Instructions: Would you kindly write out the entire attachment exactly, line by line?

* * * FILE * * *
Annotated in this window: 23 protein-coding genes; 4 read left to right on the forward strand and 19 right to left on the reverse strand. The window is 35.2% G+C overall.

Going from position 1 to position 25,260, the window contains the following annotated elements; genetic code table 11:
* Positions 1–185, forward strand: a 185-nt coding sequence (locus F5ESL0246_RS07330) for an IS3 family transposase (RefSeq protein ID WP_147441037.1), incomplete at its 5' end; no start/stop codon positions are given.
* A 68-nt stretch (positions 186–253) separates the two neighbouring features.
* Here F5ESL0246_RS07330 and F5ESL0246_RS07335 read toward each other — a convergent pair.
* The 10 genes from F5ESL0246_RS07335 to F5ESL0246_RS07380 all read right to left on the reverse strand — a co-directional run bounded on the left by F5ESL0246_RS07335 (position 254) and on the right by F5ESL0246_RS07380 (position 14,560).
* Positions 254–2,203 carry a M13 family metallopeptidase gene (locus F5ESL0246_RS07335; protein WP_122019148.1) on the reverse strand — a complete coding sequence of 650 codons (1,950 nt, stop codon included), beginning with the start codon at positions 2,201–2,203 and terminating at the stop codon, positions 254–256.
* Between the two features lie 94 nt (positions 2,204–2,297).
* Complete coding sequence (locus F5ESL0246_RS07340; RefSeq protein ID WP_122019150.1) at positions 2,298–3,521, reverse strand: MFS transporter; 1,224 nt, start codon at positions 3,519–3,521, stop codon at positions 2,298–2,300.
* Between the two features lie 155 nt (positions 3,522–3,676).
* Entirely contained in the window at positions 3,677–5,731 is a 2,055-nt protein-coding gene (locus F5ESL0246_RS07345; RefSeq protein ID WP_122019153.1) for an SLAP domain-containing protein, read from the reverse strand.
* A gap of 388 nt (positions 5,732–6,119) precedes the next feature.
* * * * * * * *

Annotated in this window: 23 protein-coding genes; 4 read left to right on the forward strand and 19 right to left on the reverse strand. The window is 35.2% G+C overall.

Going from position 1 to position 25,260, the window contains the following annotated elements; genetic code table 11:
* Positions 1–185, forward strand: a 185-nt coding sequence (locus F5ESL0246_RS07330) for an IS3 family transposase (RefSeq protein ID WP_147441037.1), incomplete at its 5' end; no start/stop codon positions are given.
* A 68-nt stretch (positions 186–253) separates the two neighbouring features.
* Here F5ESL0246_RS07330 and F5ESL0246_RS07335 read toward each other — a convergent pair.
* The 10 genes from F5ESL0246_RS07335 to F5ESL0246_RS07380 all read right to left on the reverse strand — a co-directional run bounded on the left by F5ESL0246_RS07335 (position 254) and on the right by F5ESL0246_RS07380 (position 14,560).
* Positions 254–2,203 carry a M13 family metallopeptidase gene (locus F5ESL0246_RS07335; protein WP_122019148.1) on the reverse strand — a complete coding sequence of 650 codons (1,950 nt, stop codon included), beginning with the start codon at positions 2,201–2,203 and terminating at the stop codon, positions 254–256.
* Between the two features lie 94 nt (positions 2,204–2,297).
* Complete coding sequence (locus F5ESL0246_RS07340; RefSeq protein ID WP_122019150.1) at positions 2,298–3,521, reverse strand: MFS transporter; 1,224 nt, start codon at positions 3,519–3,521, stop codon at positions 2,298–2,300.
* Between the two features lie 155 nt (positions 3,522–3,676).
* Entirely contained in the window at positions 3,677–5,731 is a 2,055-nt protein-coding gene (locus F5ESL0246_RS07345; RefSeq protein ID WP_122019153.1) for an SLAP domain-containing protein, read from the reverse strand.
* A gap of 388 nt (positions 5,732–6,119) precedes the next feature.